- 1883 Ceremonial ground breaking for the Church of the Resurrection of Christ (St. Petersburg), October 18
- 1886 Basil (Bogoyavlensky) enters the Kozlov Monastery in Tambov and is given the name Vladimir, after the death of his matushka and only child; Anthony (Khrapovitsky) of Kiev appointed to teach at the Kholm Theological Seminary
- 1887 Plans approved and construction of the Church of the Resurrection of Christ (St. Petersburg) commences, May 1
- 1888 Vladimir of Kiev consecrated Bishop of Staraya Rus and serves as a vicar bishop in the diocese of Novgorod]; Anthony (Khrapovitsky) of Kiev awarded the degree of Master of Theology and becomes friends with St. John of Kronstadt
- 1890 Anthony (Khrapovitsky) of Kiev appointed rector of the St. Petersburg Theological Academy and raised to the rank of archimandrite. He also produces "An Exegisis of the Book of the Prophet Micah";
- 1891 Anthony (Khrapovitsky) of Kiev appointed rector of the Moscow Theological Academy.
- 1892 Vladimir of Kiev installed Archbishop of Kartalin and Kahetin
- 1897 Anthony (Khrapovitsky) of Kiev consecrated Bishop of Cheboksary
- 1898 Vladimir of Kiev installed as Metropolitan of Moscow and Kolomna
- 1907 Church of the Resurrection of Christ (St. Petersburg) consecrated August 31
- 1912 Vladimir of Kiev ordained Metropolitan of Petrograd
- 1915 Vladimir of Kiev falls out of favour with the tsar for disapproving of Rasputin
- 1917 Vladimir of Kiev announces Tikhon as Patriarch of Moscow;
Russian Orthodox Church during Communist state
- 1917 All-Russian Church Council elects Metropolitan Tikhon of Moscow as Patriarch of Moscow and All Russia.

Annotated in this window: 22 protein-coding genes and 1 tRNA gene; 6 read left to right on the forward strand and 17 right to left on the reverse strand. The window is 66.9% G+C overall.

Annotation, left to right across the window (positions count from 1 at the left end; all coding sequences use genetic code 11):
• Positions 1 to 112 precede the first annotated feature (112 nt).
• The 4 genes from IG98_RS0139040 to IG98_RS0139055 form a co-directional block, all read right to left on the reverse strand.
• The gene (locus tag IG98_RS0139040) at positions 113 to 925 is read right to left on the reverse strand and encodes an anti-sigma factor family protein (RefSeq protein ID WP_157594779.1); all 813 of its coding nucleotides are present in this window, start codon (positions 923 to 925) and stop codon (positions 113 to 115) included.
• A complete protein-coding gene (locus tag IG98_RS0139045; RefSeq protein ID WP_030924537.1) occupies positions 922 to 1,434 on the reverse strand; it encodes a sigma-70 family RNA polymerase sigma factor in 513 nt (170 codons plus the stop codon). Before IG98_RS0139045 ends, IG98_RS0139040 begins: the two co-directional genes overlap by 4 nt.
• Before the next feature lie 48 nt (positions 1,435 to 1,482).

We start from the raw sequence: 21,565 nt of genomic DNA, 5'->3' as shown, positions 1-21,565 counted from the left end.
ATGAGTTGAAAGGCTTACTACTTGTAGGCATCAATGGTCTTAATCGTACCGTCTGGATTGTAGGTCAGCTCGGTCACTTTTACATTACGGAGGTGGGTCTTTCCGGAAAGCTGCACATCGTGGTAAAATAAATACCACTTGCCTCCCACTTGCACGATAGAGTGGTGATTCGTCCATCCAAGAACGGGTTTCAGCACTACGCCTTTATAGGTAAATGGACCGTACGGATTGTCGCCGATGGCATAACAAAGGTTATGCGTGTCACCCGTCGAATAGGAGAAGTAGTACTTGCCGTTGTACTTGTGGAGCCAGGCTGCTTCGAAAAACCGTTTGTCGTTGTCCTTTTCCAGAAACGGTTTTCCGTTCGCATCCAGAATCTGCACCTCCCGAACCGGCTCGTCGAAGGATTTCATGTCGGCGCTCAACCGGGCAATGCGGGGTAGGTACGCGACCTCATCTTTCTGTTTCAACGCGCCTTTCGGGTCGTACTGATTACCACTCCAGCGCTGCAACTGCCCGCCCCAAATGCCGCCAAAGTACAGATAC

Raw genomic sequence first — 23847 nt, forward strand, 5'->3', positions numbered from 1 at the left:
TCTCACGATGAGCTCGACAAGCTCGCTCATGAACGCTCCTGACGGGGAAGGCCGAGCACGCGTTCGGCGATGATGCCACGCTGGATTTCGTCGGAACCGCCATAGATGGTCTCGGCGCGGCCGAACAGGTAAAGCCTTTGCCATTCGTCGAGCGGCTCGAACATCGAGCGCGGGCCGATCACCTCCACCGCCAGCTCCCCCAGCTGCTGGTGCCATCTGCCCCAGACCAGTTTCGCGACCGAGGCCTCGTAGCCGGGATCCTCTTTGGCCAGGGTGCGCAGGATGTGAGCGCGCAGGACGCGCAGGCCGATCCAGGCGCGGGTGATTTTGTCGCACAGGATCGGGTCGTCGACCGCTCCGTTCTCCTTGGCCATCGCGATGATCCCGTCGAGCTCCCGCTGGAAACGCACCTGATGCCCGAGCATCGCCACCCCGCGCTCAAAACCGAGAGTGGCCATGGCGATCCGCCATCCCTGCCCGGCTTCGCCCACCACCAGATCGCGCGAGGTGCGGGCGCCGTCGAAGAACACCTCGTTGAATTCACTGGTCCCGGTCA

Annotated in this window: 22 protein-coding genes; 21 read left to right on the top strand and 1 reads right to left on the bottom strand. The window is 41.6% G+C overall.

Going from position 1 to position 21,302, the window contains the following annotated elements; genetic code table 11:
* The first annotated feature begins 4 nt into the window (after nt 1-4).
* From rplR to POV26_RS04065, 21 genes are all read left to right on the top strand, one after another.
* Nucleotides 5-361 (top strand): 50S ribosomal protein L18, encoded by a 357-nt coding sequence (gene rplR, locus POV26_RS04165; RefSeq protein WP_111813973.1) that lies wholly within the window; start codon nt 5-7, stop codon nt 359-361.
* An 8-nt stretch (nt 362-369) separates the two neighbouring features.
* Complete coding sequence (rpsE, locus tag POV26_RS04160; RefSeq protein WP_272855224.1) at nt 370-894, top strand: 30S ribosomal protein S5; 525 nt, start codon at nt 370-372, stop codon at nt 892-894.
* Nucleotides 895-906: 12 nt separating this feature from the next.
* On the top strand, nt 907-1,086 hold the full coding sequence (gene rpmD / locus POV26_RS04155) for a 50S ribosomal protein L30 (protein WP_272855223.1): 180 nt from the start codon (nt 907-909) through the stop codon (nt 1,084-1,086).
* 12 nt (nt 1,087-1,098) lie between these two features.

- 1918 Bolshevik forces vie for control of Kiev damaging many churches and monasteries by cannon fire; The Bolsheviks seize the Kiev Caves Lavra, January 23; Vladimir of Kiev is murdered, January 25; The Grand Duchess Elizabeth the New Martyr  is murdered, July 17.
- 1925 † Tikhon of Moscow
- 1945 † Sergius I (Stragorodsky) of Moscow
- 1970 † Alexei I (Simansky) of Moscow
- 1981 Elizabeth glorified by ROCOR.
- 1990 † Pimen I (Izvekov) of Moscow
Russian Orthodox Church after the collapse of the Soviet Union
- Discrimination of the orthodox in West Ukraine, restoration of so called Greek-Catholic church.
- Church schism in Ukraine (formation of so called Kievan Patriarchate, UAOC etc)
- 1992 Church of Russia glorifies Grand Duchess Elizabeth and Vladimir of Kiev;
- 1998 Church of Constantinople, not recognizing Russia's right to issue a tomos of autocephaly in 1951, issues its own tomos for the Church of the Czech Lands and Slovakia;
- 2000 Russian Orthodox Church announces the canonization of Tsar Nicholas II of Russia and his immediate family; the restored Cathedral of Christ the Savior in Moscow was consecrated on August 19; Church of Russia glorified Hieromartyr Andronik, Archbishop of Perm, one of Russia's New Martyrs and Confessors.
- 2004 Consecration of first Orthodox church in Antarctica by Church of Russia; Tikhvin Icon returned to Tikhvin Dormition Monastery after six decades in the United States; Ecumenical Patriarchate canonizes Fr. Alexis Medvedkov, Fr. Dimitri Klepinine, Mother Maria Skobtsova, George Skobtsov and Elie Fondaminskii of the Russian emigration in France;
- 2006 Publication of first Orthodox prayer book in Chinese and Russian; Pope Benedict XVI drops Patriarch of the West title; Russian Orthodox parish opened in Pyongyang, North Korea;
- 2007 Restoration of full communion between Moscow Patriarchate and ROCOR; Russian delegation walks out of Ravenna talks in protest of presence of Estonian delegation (EP);
- 2008 † Alexei II (Ridiger) of Moscow
- 2009 Kyrill I (Gundyayev) of Moscow elected as Patriarch of Russia.
- Dimitry Pospielovsky. The Orthodox Church in the History of Russia. St. Vladimir's Seminary Press, 1998. ISBN 9780881411799
- Valerie A. Kivelson and Robert H. Greene. Orthodox Russia: Belief and Practice Under the Tsars. Penn State Press, 2003. ISBN 9780271023502